We’re Live: GO Transit Case Study

Hi all, as promised in my last blog post, I’m posting the link to our GO Transit Case Study slideshow posted in SlideShare.

For the comprehensive collection of research, once again here are the links to Aaron’s blog, Ana’s blog and Tanya’s blog.

The team would love for you to have a look and to post any feedback you have!

The final curtain.

 

Thanks again, team. It’s been a slice!

Case Study: GO Transit

“The time has come,” the Walrus said, “To talk of many things…”

Well, I’m only really going to talk about what our #smrtcce team has been working on these past few weeks. Our GO Transit case study has come to a head.

We’ve been preparing a presentation in the background – and it’ll combine all of our contributions. I’ll link you to it once we’ve perfected it.

For now, I’m going to fill you in on my input (AKA the part that was assigned to me!).

Organizational Goal

GO’s vision of its future, according to its Strategic Plan (2020) is:

“GO Transit will be the preferred choice for interregional travel in the Greater Golden Horseshoe.”

Directly tied to this vision is GO Transit’s Passenger Charter. I’ve mentioned it before, but I’ll state the key one again: “Keeping you in the Know.” Again, this is GO’s promise to its customers to keep them informed.

These are pretty high level, so let’s get to the Communications Objectives.

Communications Objectives

GO Transit lists 6 objectives to achieve their vision. The second item is “GO Transit will be a leader in customer service.”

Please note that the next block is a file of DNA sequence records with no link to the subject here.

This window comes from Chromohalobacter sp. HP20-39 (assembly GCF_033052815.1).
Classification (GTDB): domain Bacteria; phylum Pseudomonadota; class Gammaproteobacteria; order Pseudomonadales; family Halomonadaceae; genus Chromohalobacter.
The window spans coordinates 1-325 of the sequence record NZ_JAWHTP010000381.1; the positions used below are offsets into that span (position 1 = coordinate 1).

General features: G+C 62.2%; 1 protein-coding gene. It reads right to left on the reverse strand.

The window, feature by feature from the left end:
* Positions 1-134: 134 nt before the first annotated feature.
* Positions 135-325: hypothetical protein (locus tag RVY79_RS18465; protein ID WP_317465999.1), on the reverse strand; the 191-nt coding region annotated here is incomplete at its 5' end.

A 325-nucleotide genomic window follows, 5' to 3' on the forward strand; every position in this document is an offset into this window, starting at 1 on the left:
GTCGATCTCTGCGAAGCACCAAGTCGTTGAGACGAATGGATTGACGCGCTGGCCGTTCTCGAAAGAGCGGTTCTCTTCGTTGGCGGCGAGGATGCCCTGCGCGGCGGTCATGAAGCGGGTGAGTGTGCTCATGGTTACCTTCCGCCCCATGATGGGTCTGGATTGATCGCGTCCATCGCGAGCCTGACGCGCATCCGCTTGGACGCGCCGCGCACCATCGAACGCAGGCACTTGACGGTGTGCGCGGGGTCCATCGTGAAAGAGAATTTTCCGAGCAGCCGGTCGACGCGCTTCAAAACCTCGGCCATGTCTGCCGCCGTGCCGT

One of the ways they plan to be successful in this is through “Effective customer communications.” Here’s exactly what it says:

“Customers will have easy access, through a choice of media, to the information they need to understand GO Transit services, plan their trip, and adjust to any service disruptions. GO customers will be informed promptly and updated frequently when service is disrupted and will receive accurate information about the cause of the delay.” (pg. 15)

The company also lists a challenge to this specific objective:

“Communication methods must constantly evolve to respond to customers’ increasing expectations for accurate and timely information, and to take advantage of new technologies to monitor service and distribute the information to the customers who need it.” (pg. 15)

Appropriately the team’s tactic fits nicely into the communications objectives.

via GO Transit

The Tactic

La pièce de résistance.

The team has come up with an overarching tactic to be employed by GO Transit. Based on our research of other transit systems, and research in to how GO Transit already incorporates the use of social media (keep in mind our focus on Lakeshore West train passengers), here’s what we came up with:

  • GO Transit should empower the customer service ambassadors on the trains to be able to tweet updates and delays from dedicated Twitter handles.

For example, for Lakeshore West, using the @LkShWGO  Twitter handle (or something prettier), the customer service ambassadors can tweet to its followers. The account should stipulate the following:

  • tweets are part of a wider program to inform and, therefore, not to be solely relied upon
  • we’ll do our best to keep up with tweets
  • name the customer service ambassadors and list initials of tweeter

The tactic is pretty simple and straightforward. The use of the tool is free. The only times costs come into play are when we discuss training customer service ambassadors and incorporating this into the customer satisfaction survey. But it’s not too intensive, in our opinion.

Why the team thinks this is a good idea

So the team thinks this tactic works for multiple reasons.